Tappin was flown to El Paso, Texas via Houston and incarcerated in Otero County jail in New Mexico before his first court hearing. At his own request, he was held in isolation. He appeared in court on 29 February wearing an orange-colored prison jumpsuit, handcuffed and in shackles. Tappin was remanded in custody until 2 March. On 28 February, Elaine Tappin (his wife) addressed MPs on the Commons home affairs committee to express her dismay that UK courts were not interested in her husband's case. She stated that she was astonished that what she described as a "preposterous request" from US officials could be taken seriously by British courts.
On 5 March, Judge Robert Castaneda ruled that Tappin must remain in custody after prosecutors asked that he be detained for the duration of the proceedings because he "posed a flight risk". Assistant US attorney Greg McDonald told the court that "the risk is not that he'll punch somebody in the face, but through the use of a computer and the knowledge he has, he might pose a danger to the community." On 8 March, Karen Todner (Tappin's solicitor in the UK) urged the British government to intervene over the bail refusal. Eventually, on 25 April 2012, Tappin was bailed on condition that he wore an electronic tracking tag at all times. Additionally, his ability to travel was restricted to within two Texas counties as well as the border city of El Paso for court appearances. After being released on bail, Tappin told the BBC that he planned to vigorously defend himself against the allegations, stating that:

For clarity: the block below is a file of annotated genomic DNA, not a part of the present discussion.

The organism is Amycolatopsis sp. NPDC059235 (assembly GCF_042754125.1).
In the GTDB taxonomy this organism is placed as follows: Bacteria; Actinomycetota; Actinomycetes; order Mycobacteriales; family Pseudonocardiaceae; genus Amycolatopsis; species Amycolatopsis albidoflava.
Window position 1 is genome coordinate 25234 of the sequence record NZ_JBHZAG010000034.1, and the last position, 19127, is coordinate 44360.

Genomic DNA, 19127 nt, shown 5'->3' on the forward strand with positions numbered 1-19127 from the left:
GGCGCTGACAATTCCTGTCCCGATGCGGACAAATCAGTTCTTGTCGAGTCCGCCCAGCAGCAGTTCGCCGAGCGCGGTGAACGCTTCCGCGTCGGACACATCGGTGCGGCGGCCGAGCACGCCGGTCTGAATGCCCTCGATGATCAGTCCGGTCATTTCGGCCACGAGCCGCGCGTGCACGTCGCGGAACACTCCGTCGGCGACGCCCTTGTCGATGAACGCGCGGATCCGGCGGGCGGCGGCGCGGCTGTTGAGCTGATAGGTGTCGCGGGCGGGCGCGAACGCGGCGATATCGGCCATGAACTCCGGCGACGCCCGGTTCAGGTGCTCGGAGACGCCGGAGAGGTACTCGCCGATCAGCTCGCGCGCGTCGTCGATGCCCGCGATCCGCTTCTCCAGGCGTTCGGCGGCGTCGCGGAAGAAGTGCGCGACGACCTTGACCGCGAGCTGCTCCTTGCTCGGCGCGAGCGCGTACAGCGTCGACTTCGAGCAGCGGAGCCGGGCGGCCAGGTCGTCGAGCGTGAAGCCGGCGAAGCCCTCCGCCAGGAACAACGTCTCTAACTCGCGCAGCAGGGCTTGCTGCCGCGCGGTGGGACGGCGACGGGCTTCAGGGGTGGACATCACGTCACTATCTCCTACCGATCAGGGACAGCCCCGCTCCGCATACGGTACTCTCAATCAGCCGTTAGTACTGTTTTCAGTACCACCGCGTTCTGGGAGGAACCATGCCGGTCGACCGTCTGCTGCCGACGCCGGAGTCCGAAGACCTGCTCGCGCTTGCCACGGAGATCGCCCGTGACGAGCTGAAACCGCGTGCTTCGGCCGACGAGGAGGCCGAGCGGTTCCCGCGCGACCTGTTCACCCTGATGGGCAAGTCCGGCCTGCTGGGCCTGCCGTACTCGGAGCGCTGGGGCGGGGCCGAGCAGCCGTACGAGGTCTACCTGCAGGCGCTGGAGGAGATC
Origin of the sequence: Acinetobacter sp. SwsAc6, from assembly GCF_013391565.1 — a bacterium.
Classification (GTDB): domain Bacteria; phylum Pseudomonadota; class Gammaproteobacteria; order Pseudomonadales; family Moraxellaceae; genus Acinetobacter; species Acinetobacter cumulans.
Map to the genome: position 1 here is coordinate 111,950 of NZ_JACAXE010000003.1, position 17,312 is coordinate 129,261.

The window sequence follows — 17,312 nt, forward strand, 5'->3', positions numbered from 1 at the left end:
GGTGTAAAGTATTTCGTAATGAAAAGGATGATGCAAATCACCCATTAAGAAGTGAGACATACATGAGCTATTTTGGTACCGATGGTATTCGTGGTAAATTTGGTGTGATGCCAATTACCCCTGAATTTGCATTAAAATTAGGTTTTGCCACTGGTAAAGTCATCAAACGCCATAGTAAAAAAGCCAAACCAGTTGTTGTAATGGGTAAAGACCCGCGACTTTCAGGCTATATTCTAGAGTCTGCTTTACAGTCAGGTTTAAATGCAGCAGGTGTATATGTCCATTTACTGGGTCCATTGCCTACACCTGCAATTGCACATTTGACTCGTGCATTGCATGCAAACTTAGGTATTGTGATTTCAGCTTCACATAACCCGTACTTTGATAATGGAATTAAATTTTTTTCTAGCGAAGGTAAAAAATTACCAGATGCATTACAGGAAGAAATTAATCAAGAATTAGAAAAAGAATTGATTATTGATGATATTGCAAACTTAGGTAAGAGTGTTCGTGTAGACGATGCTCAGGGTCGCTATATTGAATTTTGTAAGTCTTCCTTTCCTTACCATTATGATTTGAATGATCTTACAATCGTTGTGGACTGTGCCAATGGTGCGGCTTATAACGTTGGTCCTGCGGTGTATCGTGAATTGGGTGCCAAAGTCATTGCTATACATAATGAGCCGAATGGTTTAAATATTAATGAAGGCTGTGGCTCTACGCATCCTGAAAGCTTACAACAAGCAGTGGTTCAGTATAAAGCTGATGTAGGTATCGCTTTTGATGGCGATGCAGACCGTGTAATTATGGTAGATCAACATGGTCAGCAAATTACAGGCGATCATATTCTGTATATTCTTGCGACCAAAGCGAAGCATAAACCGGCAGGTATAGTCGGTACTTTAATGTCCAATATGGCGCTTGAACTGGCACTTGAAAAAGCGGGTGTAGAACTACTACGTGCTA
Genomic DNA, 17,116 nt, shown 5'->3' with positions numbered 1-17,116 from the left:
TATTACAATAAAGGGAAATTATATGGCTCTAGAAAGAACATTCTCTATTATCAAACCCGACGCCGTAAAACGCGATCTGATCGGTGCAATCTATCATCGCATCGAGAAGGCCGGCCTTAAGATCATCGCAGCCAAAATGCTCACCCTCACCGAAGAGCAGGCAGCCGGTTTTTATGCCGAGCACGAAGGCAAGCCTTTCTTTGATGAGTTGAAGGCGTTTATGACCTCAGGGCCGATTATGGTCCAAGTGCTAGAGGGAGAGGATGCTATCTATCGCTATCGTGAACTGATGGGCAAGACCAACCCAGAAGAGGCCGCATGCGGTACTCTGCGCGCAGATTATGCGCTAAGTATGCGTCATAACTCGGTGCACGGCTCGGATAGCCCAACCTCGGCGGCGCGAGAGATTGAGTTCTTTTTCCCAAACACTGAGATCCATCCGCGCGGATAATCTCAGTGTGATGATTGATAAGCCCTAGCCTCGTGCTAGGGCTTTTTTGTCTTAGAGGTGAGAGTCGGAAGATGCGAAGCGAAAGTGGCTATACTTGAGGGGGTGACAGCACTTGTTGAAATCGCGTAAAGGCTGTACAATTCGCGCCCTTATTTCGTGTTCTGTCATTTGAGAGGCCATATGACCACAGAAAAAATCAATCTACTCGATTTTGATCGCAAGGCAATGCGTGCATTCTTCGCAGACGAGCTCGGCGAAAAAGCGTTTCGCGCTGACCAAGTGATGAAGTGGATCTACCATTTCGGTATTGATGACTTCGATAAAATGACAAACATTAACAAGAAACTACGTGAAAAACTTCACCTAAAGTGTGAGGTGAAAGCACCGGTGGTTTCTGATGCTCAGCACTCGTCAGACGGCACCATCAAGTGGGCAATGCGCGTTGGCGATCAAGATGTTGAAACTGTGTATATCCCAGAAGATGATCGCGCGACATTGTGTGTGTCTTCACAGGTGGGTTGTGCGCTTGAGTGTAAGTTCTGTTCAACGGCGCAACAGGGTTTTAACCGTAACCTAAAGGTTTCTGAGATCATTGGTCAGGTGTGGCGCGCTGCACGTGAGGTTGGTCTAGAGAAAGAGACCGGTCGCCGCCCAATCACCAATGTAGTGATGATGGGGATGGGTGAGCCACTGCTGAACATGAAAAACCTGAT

I'm not a terrorist. I've never had any connections with terrorism and I'm just appalled that things could come to this sort of stage - especially in my life now, when I'm 65, been retired for four years and enjoying retirement. I didn't know these batteries were for Hawk missiles and too, I didn't know they were destined for Iran.